New Jersey rarely has a devastating hurricane. Don’t get me wrong. We’ve had our share of Nor’easters, tropical storms, blizzards, blackouts, heat waves and even an earthquake or two. However, next to Hurricane Sandy, which caused billions in property damage, and took out power for more than 2.5 million people, those incidents seem to pale in comparison. (My power was just restored this morning at 5:19 am.) Although the entire east coast was affected, New Jersey took the hardest hit.
During this time, I wanted to write—maybe a scene or a chapter if I was really adventurous. But I couldn’t. My only thoughts–during the first 12 to 24 hours of the storm–were of my daughters, who were in their homes without electricity, my sister and dad (who live 60 miles away) and my friends and colleagues. I thought about the strength of the 80 mph winds as they beat against my front awning, my roof and if my rooms would start to flood.
My fur baby, Poe and I braved the storms when it was time to go out for his walk. My head against the wind, I clutched him to my chest and carried him to his favorite spot. And as I did so, I didn’t care how foolish I looked. I just prayed that we both would make it back inside before I was knocked over by the wind.
Two of my daughters made it to my house during the storm. Deep down, I knew they would find their way to “Moms.” I heard from my other daughter and knew she and my grandson were safe in their house.
Without power, our lives were simple—not that I would want to live like this all the time—but we managed. We ate (thank goodness I had a gas stove and running water), slept and weathered the storm together. I’d charged my appliances (DVD player, iPad, Nook) beforehand, so for a couple of days, we watched movies. By candlelight, we played cards and told funny stories.
Disasters or crisis moments always bring out the good and bad. During my four days without power I saw quite a bit of both. To coin a popular Clint Eastwood movie, during Hurricane Sandy, I saw “the Good, the Bad and the Ugly.”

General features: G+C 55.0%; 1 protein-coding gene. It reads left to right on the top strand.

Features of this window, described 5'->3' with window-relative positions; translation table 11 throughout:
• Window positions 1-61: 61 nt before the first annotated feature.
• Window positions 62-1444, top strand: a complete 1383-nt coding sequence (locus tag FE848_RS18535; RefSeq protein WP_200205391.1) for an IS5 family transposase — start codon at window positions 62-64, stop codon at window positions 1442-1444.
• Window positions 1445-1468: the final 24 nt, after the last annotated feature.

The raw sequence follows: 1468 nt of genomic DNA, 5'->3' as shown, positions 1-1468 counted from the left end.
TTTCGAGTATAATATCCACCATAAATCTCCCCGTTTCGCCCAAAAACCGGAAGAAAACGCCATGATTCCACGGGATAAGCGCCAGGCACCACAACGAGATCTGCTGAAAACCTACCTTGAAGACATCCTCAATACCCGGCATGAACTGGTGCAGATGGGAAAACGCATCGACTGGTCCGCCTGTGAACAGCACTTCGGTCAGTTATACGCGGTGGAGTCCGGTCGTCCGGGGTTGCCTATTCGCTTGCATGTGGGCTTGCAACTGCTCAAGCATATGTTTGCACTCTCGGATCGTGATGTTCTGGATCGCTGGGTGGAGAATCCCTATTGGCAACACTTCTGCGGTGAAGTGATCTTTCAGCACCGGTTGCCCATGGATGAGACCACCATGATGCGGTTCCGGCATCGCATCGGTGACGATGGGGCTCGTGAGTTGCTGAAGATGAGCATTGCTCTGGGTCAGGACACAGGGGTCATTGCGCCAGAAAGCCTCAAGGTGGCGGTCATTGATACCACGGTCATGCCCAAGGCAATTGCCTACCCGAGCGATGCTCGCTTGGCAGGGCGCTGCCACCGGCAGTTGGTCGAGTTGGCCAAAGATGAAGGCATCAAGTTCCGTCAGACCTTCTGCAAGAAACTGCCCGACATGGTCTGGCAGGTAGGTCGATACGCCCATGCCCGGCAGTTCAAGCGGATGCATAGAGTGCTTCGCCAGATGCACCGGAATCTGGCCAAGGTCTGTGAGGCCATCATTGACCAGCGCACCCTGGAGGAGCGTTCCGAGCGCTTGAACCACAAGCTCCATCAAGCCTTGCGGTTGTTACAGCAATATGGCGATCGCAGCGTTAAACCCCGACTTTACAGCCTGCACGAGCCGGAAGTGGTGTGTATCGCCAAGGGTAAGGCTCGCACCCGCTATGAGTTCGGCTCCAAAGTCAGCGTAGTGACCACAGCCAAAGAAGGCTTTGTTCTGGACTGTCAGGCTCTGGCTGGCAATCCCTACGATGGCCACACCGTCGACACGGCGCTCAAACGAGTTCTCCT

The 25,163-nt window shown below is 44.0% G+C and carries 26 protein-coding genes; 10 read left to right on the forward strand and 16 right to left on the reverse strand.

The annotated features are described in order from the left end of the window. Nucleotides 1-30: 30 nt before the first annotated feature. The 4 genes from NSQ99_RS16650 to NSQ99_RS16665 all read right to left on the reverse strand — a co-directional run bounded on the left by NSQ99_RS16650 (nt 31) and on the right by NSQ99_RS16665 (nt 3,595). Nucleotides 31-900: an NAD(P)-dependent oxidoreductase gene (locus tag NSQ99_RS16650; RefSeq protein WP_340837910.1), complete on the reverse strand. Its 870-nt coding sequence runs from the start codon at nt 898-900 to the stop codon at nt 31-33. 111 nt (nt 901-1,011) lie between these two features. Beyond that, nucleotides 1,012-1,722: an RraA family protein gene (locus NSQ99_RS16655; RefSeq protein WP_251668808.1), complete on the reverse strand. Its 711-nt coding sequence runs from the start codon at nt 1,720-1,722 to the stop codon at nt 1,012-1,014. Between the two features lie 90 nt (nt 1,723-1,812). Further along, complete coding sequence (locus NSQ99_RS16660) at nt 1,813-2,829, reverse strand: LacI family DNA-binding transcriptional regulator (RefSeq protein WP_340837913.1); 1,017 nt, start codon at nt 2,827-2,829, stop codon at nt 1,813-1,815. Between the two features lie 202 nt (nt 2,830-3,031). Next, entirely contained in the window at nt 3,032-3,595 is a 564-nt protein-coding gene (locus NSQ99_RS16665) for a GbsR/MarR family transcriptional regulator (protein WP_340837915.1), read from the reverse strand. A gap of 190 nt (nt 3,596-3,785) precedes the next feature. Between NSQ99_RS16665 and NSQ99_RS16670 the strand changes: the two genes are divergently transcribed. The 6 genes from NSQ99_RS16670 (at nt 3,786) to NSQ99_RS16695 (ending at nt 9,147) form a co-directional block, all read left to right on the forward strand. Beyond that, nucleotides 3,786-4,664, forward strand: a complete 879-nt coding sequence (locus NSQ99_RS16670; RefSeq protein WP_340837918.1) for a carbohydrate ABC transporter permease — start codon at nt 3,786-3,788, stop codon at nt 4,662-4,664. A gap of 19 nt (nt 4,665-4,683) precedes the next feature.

First responders: Fire department, police department, EMT’s, nurses, doctors and utilities working around the clock to restore a sense of normal as quickly as humanly possible. Utility companies from Texas, Missouri, Indiana, Illinois, Wisconsin, Tennessee, Georgia, Virginia, Florida, Pennsylvania, and even as far as Canada came to help restore power to our state.
News team braving the elements to report up to the minute facts on the storm.
Neighbors helping neighbors by sharing their generators so that a few others could have power.
Pharmacies such as CVS and Walgreen opening their doors to allow people to charge dead cell phones.
New Jersey’s largest utility PSE&G handing out free ice and water to residents.
NJ Governor Christie’s call to evacuate low-lying areas that would definitely get the brunt of Sandy’s wrath.
At intersections without traffic lights, people (for the most part) were courteous and alternating as they drove through to allow others to pass.
The mayor of the largest city in New Jersey, Newark Mayor Cory Booker inviting his neighbors in to charge their cell phones. (He had power.)
Price gouging by local markets and gas stations. Before the storm, gas prices were between $3.35 and $3.50, after the hurricane: $4.45, $5, and even $7.
The roads without traffic lights and people who weren’t so courteous. Bumper to bumper traffic.
The Mayor of Atlantic City ignoring the Governor’s warning to evacuate and telling residents it’s safe to stay in their homes.
Mass Transit stopped dead in its tracks, no buses, no trains, no subways.
Looting and stealing generators off front lawns, and gasoline from parked cars.
People shoving and fighting to get gas. Law enforcement being called in to keep the peace.
The devastation of Seaside Heights, its beaches and the roller coaster and rides we all rode on as children destroyed.
Atlantic City residents climbing onto their roofs to avoid the rising ocean waters and to seek help.
Parts of the famous Atlantic City boardwalk ripped to shreds by the tide and winds.
A death toll of more than 40 people along the east coast as a result of Hurricane Sandy. Yes, it could have been worse. But those 40 who lost their lives, were someone’s loved ones.
New York, our neighbor, had its share of woes as well. The Holland and Lincoln Tunnels, as well as the PATH train systems that join our two states were flooded, and unusable. Lower Manhattan had significant loss in power as well.
Through all the good, bad and ugly, there’s one thing about New Jerseyans (and the east coast for that matter)–we’re resilient. We will bounce back.
I’m happy to be back and blogging. For how long, I’m not sure. They’re predicting another storm next week. But we’ll be ready. We’ve had a lot of practice.